An Introduction to zk-SNARK: Plonkup
Zk-SNARKs offer impressive privacy contributions to blockchains and their users. As evolved zero-knowledge proofs, they enable considerable improvements for preserving secrecy of transactional information that could be exploitative to the sender and receiver. However, proof circuits thus far have been plagued with inefficiencies, mostly due to their computational intricacies which result in restricted performance. Plonkup combines the Plonk and Plookup proving schemes to deliver a more efficient proof circuit for hash functions. Distinguished by its utilization of non-arithmetic gates called “lookups” to help model hash functions in a circuit more efficiently, Plonkup establishes a zk-SNARK that provides blockchains with a more scalable zero-knowledge solution.
Anoma utilizes zero-knowledge proofs, specifically zk-SNARKs and the advancements of this cryptographic primitive, to give users the ability to safe-guard financial information that could otherwise be exploited. Zk-SNARKs empower a novel form of privacy, where one can prove knowledge of certain information without revealing it. In addition, the proof construction removes the need for any direct interaction between the prover and verifier, further increasing the privacy threshold. This is achieved through a proving process that requires solving mathematical equations in an arithmetic circuit, resulting in a system that enables public verification of private data. By leveraging the evolution of cryptography in zk-SNARKs, Anoma’s ecosystem and underlying protocols provide privacy-preserving technology that allows users of the protocol to transact without revealing their personal information.
A short review of zk-SNARKs
Zk-SNARKs (also known as “Succinct Non-Interactive Arguments of Knowledge) enable users to send shielded transactions, effectively encrypting the sender and receiver, and the value exchanged - all of which aren't publicly visible. Thus, the transaction validity function that enables this operation must conclude whether the transaction is valid or not, without revealing any information that could lead to the identification of the user. On a high level, the proof that needs to be constructed in order to verify that a transaction is valid or not is facilitated by transforming what one wants to prove into a mathematical equivalent. These equations can be evaluated on a contending solution. The theoretical guarantee that arises from satisfying these properties ensures nothing about the data is ever learned, hence zero knowledge proofs.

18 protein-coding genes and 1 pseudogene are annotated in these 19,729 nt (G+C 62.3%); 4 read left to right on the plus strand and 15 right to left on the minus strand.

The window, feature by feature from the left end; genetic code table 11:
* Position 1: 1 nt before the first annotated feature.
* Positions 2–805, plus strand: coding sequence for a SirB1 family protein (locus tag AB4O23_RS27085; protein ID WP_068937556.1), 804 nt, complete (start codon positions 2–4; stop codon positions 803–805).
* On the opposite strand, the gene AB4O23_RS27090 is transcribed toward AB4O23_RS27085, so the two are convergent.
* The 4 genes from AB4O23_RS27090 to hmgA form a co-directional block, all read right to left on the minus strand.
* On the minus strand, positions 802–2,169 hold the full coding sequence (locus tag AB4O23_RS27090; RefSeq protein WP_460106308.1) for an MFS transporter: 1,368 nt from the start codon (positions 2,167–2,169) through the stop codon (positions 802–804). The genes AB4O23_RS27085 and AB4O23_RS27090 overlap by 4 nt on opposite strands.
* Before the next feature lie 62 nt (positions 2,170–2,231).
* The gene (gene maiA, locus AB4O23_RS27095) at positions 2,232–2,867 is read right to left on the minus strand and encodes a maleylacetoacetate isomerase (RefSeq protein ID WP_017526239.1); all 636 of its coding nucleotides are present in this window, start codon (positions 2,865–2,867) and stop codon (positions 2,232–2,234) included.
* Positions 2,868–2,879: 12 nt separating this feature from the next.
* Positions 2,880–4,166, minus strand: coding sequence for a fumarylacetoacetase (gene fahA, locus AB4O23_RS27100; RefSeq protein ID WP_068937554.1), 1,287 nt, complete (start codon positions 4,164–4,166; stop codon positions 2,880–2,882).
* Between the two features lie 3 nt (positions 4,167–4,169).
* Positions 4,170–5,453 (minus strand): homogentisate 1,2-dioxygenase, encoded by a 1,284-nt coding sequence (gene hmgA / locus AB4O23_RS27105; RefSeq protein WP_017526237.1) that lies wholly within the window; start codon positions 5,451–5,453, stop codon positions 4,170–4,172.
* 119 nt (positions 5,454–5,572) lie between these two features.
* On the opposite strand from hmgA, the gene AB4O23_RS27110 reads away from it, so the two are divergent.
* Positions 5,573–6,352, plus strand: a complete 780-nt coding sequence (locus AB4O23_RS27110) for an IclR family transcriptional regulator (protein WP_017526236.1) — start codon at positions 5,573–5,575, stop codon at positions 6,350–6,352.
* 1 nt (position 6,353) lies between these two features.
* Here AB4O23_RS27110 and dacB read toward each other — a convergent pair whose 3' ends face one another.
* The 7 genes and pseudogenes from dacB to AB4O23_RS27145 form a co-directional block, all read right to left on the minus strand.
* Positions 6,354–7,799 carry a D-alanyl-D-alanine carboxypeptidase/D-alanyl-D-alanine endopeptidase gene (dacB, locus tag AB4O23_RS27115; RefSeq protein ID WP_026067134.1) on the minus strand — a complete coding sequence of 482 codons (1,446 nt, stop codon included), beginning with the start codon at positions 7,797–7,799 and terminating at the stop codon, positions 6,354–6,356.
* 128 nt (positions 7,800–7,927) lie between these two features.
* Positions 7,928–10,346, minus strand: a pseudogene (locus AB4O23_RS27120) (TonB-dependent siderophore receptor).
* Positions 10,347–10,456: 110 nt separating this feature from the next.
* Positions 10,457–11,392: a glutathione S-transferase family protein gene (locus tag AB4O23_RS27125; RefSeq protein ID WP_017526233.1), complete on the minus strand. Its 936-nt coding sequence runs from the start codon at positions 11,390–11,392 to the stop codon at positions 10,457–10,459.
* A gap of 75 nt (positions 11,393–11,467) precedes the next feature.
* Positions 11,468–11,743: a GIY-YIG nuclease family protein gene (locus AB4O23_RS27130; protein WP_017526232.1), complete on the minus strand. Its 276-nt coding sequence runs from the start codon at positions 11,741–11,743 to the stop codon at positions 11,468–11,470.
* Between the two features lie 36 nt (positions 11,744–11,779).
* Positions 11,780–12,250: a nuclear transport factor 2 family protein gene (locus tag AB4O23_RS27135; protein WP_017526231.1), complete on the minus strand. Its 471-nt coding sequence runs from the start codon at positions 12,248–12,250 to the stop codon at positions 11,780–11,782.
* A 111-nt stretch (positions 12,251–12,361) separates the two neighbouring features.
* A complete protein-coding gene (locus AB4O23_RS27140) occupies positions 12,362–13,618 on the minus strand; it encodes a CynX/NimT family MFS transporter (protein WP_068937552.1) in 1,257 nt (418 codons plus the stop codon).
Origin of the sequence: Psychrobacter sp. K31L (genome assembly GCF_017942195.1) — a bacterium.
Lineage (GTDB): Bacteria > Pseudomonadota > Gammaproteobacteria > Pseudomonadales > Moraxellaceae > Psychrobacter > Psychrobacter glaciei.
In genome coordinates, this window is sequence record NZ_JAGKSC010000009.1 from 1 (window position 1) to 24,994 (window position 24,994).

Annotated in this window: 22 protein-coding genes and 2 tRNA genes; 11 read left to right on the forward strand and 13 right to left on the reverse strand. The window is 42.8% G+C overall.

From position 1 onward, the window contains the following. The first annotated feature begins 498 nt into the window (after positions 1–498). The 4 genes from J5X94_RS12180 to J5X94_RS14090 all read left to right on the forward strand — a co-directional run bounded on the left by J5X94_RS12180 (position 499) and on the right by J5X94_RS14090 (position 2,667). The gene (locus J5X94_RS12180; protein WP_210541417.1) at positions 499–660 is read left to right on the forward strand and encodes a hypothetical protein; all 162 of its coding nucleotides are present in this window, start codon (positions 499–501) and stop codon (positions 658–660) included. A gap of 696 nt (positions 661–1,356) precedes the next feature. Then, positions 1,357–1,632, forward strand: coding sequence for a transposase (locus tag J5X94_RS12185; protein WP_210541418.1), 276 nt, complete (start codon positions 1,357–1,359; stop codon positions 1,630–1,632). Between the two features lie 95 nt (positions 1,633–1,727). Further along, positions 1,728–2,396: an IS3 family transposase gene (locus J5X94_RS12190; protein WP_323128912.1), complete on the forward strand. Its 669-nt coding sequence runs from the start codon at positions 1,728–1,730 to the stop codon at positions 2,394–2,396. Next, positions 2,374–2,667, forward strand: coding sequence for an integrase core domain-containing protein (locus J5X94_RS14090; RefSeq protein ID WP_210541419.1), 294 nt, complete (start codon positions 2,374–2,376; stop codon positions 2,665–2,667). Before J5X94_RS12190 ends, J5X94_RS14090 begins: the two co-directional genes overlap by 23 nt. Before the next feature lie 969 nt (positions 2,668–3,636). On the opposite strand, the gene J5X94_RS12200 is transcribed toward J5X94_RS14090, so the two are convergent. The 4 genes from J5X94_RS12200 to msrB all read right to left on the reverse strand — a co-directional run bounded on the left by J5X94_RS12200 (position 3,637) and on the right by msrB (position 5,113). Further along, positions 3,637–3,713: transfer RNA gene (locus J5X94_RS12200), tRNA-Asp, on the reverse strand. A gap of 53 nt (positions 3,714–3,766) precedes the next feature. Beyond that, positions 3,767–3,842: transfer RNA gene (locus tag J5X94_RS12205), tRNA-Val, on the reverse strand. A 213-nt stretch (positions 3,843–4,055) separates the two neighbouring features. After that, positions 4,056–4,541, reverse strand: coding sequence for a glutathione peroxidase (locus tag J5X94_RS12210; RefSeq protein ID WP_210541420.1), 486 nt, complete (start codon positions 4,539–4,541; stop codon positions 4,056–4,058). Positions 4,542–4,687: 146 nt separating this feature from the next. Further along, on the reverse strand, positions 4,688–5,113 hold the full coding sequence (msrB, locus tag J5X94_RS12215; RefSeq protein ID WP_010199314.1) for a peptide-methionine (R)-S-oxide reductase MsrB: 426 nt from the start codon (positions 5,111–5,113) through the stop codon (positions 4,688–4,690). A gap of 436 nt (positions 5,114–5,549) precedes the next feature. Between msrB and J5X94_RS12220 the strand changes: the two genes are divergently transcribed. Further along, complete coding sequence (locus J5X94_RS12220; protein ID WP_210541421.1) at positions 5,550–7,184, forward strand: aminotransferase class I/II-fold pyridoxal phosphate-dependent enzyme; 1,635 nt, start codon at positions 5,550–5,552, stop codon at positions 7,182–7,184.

The process of validating transactional information without revealing any information about it is computationally demanding. Zcash made considerable improvements to this process with the Sapling circuit, a network upgrade where shielded transactions were made more efficient. Groth16 was the underlying proving system that decreased the required amount of proof elements (the components that require proving) to complete a proof resulting in increased computational performance. Anoma utilizes zk-SNARKs with a Groth16 proving system in its original multi-asset shielded pool (MASP). As an extension of the Sapling circuit, MASP allows all assets to share the same shielded pool, increasing the anonymity set for users. MASP enables strong privacy guarantees for all assets transacting in the same shielded pool.
As an evolving product, the MASP’s underlying architecture is continuously being updated and improved. Over the last several months, a new proving system has been in development that could also be used in the MASP protocol. Dubbed “Plonkup," it combines Plonk (Permutations over Lagrange-bases for Oecumenical Noninteractive arguments of Knowledge) and plookup (simplified polynomial protocol for lookup tables) to enhance the cryptographic primitives used in the multi-asset shielded pool as well as other products in the Anoma ecosystem, further advancing the effectiveness and capabilities of zk-SNARKs.
The construction of zk-SNARKs
Before explaining the distinguishing aspects of Plonkup, it is important to understand the existing composition of zero knowledge proofs. The concept entails creating logical bits of information from input values that can be computed to create a proof. Circuits are used to break down these steps into manageable operations. Similar to a boolean circuit, where the circuit model carries out mappings from specific inputs to specific outputs using AND/OR logic, zero knowledge proofs are made of up gates and wires using arithmetic operations. Gates symbolize operations (like addition or multiplication) and wires are responsible for transmitting data to and from a gate. Many proof circuits are associated with the function it computes (in this case certain hash functions).